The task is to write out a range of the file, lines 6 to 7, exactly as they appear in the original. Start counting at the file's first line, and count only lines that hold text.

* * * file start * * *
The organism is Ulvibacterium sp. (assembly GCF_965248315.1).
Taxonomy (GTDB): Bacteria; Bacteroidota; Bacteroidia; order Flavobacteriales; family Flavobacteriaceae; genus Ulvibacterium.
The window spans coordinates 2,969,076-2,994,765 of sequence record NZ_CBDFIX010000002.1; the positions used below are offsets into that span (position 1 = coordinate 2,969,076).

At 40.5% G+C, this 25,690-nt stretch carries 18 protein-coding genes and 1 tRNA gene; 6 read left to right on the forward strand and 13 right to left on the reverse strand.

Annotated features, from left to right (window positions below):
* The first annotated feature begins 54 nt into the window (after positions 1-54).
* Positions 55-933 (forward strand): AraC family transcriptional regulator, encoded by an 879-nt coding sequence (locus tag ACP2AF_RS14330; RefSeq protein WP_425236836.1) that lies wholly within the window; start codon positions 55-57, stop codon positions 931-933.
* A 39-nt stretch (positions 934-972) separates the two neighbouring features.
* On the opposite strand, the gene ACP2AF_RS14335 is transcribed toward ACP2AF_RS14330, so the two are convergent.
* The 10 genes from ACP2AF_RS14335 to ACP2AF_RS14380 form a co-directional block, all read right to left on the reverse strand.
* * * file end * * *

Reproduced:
* The first annotated feature begins 54 nt into the window (after positions 1-54).
* Positions 55-933 (forward strand): AraC family transcriptional regulator, encoded by an 879-nt coding sequence (locus tag ACP2AF_RS14330; RefSeq protein WP_425236836.1) that lies wholly within the window; start codon positions 55-57, stop codon positions 931-933.